The final step is to just beam in antimatter directly. Even if it is shredded by jammers, it is still antimatter, and will make a very energetic reaction.


One wonders why they never, ever do this, even in circumstances when transporters work.
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Stofsk
PostPosted: 2011-04-29 08:18pm 

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That's because using transporters requires the shields be down, and without shields Star Trek ships do not survive very long. That's why we rarely see transporter tactics in anything other than unusual circumstances.

But Tuvok did use Voyager's transporters to beam a couple of antimatter pods at vidian ships. So it is at least possible to transport antimatter in containment.
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Baffalo
PostPosted: 2011-04-29 09:28pm 

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Coalition wrote:
The final step is to just beam in antimatter directly. Even if it is shredded by jammers, it is still antimatter, and will make a very energetic reaction.

Can transporters even beam anti-matter? I always thought they broke matter down and then reconstituted it at the target location. I think that was one of the reasons in an episode of Voyager that the ship was duplicated and the anti-matter wasn't.
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Stofsk
PostPosted: 2011-04-29 09:30pm 

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My post is right above yours.
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Batman
PostPosted: 2011-04-29 09:32pm 

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Definite yes. VOY once beamed a photon torpedo aboard a Borg scout ship.
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Baffalo
PostPosted: 2011-04-29 10:38pm 

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Stofsk wrote:
My post is right above yours.


Oops my bad. Sorry.
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Simon_Jester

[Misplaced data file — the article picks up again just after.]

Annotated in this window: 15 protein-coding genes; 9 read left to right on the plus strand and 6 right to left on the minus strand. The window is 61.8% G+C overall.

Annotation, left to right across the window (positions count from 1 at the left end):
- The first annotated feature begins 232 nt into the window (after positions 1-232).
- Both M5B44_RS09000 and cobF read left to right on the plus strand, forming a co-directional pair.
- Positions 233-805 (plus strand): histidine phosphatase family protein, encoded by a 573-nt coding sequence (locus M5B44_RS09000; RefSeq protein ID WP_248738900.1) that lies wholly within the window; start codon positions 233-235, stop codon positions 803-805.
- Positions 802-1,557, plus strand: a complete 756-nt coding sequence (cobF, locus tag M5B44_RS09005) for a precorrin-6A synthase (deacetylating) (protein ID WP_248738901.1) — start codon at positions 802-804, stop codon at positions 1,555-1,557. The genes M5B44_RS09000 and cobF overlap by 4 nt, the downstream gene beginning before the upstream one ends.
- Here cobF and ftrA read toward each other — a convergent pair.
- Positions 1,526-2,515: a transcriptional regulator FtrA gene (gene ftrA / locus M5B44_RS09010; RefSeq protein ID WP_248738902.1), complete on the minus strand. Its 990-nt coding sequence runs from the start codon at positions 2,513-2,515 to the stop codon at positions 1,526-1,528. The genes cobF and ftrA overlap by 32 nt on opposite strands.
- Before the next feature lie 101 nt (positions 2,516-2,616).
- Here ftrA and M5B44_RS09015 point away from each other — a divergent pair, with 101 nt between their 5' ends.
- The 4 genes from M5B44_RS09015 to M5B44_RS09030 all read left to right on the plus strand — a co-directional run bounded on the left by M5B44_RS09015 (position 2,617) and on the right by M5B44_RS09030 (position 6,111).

PostPosted: 2011-04-30 03:17am 

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Connor MacLeod wrote:
Federation ships can and have been armored in some fashion or another, so they have the capability. Hell for all we know they do armor all their starships, they just may not armor them as heavily as they could. Armor still means mass and volume, and even for a magically efficient reaction drive, mass and even volume can still matter (Tradeoffs ALWAYS matter, and always must be taken into consideration.)
Volume might well matter more than mass, given an arbitrarily high-thrust drive and high-energy weapons. There's an inherent random element to targeting in any SF setting where combat is interesting: the ships' ability to make engine burns to sidestep incoming fire, the role of ECM and ECCM in telling the main battery where to shoot, and so on. Minimizing your target profile in the direction enemy fire is most likely to come from becomes very important.

The ISD is designed fairly well for this, at least from some angles- they can engage with half the main battery side-on, exposing a relatively modest target profile, and they can fire the entire main battery straight forward, with a still smaller profile. They present the biggest target when viewed from angles no smart ISD captain would present to his opponent, because those are the angles he can't shoot back from (say, because the enemy is directly "below" his ship).

Whereas a spherical ship is quite bad for this purpose: high target profile from every direction, no direction in which the entirety of the main battery can fire.

Making the ship denser doesn't hurt you in terms of target profile, and helps you in terms of damage resistance and the number of weapons you can shoot at the enemy to make them go away before they do any damage. Making the ship bigger hurts, because every square meter you add to your turbolaser capture cross-section is another opportunity to be killed by a shot that would have missed entirely if your ship were only a little slimmer.

EDIT: indeed, this is the best argument for making spacefaring warships look like real life submarines as far as crew spaces are concerned: bloody cramped. Every cubic meter of space not filled with something that has a specific useful purpose works against you. The best way to mitigate this, in my opinion, is to design the ships to engage from certain directions, and have very slender target profile in that direction, while having the bulk of its mass spread out along a direction parallel to the enemy's expected line of fire.

So you might see ships with spinal weapons that stretch out the hull (and the gun barrel) across a long distance, while being relatively narrow and thus less likely to be hit by enemy return fire when using their spinal guns. Or ships with 'broadside' turret armament that are much wider than they are high or thick, so that when you look at the ship from the direction its main guns are designed to fire, it looks smaller (say, turrets mounted on an ISD dagger-form hull).